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Poker News | World Series of Poker | WSOP2008 | The Works

Battle Royale - Day 1D Of The WSOP Main Event

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5:35 p.m.

Rick Fuller was just dealt a cooler but the way his elimination went down is interesting, and well…perplexing to say the least. Fuller opened the pot for 800 and was re-raised by a woman to 2,800. Fuller pushed all in for about 12,000 and the woman took off her earphones and asked for a count of Fuller's stack. After nearly a minute of thought, she called and turned over aces. Fuller seemed a big perturbed by the slow roll. “What took you so long?” he asked. The woman explained by saying, “if you had me covered, I would have folded.” Huh? Really? Wow. Wow. That's all I have to say.

6:20 p.m.

I have two friends playing in today's event. Christina is from Canada and this is her first trip to Las Vegas and her first time playing in a poker tournament with more than 100 people. I had dinner with her last night and gave her some ideas on what to do. She seems to be holding her own as she had nearly 30K the last time I walked by. I asked her if she was having fun and she whispered, “I'm having a great time.”

Jimmy Burgess just recently got out of the Army and is making the transition to civilian life where he is soon going to be a police officer. Jimmy is one of those die hard poker players who gets excited just seeing a big name. When he found out he was playing with Men the Master, he sent me a text to tell me. Jennifer Tilly joined his table later and he ended up taking her out when his 10's bested her A-K and he got some ESPN camera time as a result. Jimmy asked me if I could do him a favor of setting up a picture with Shannon Elizabeth, so we walked over in the middle of the tournament and I asked Shannon if she wouldn't mind. She did so, with a smile on her face, and told me later that “it was cute.” I told Jimmy he owes me. Big time. He's having a good time too I think and was at almost 50K at the dinner break.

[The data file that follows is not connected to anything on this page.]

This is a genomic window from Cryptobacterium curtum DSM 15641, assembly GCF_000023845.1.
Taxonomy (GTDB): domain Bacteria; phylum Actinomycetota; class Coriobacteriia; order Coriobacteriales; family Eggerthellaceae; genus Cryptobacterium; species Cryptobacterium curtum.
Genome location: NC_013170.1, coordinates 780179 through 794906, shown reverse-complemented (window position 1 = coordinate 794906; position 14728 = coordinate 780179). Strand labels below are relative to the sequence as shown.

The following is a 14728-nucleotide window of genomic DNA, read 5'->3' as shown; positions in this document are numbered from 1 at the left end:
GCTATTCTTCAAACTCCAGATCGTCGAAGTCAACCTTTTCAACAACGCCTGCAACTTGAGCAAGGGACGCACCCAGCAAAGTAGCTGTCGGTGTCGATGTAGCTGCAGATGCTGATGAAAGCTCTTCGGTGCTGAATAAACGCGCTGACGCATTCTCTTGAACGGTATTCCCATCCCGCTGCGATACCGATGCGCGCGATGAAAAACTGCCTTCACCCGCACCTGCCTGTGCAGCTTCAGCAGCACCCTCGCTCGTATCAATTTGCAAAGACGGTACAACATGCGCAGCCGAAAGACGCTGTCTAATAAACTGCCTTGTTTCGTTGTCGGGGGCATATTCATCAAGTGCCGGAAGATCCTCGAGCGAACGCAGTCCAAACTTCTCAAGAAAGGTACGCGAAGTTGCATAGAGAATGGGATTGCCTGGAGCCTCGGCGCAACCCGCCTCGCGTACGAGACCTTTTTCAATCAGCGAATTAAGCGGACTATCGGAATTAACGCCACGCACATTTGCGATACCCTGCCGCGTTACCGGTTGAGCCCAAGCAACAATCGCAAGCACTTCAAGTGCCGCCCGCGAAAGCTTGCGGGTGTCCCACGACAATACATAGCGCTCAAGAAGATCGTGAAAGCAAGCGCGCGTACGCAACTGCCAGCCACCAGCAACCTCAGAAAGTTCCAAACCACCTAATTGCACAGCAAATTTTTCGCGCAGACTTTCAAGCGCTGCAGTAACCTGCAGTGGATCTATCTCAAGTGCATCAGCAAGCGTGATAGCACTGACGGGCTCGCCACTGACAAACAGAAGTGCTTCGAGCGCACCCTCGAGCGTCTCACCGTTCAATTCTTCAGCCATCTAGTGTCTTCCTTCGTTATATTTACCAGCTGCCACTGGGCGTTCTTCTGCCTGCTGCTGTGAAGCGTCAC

The numbers are in. There was a total of 6,844 entrants for a prize pool of $64,333,600. They are paying 666 places. When that was announced a mixture of murmurs, oohs, and laughs went across the room. Seriously, couldn't that have added just one spot to that number? 666th place will pay $21,238. Make the final table and you'll almost be a millionaire as 9th place pays just over 900K. Win and you'll take home a whopping $9,119,517. Sigh... I wish I was playing.
9:10 p.m.

More than any other event I have covered, the Main Event is always the one that has the highest emotion. When a player wins a big pot, they often pump their fists or let out a loud yell celebrating their victory. I know many people don't like seeing that type of behavior at the poker table, but I think as long as it is within reason, it's fine. It's only natural to be happy, to want to let out some type of celebratory gesture, after winning a pot when you have so much money on the line. Just don't rub it in your opponent's face. In addition to the highs, you will see the biggest lows. When a player is eliminated, it is devastating. Players will often leave, angry, sad, or a combination of both. It is not uncommon to see a player kick something, yell out loud in anger, or for tears to start falling down their face. It is this human element... this emotion... that makes this event the tournament it is.

10:05 p.m.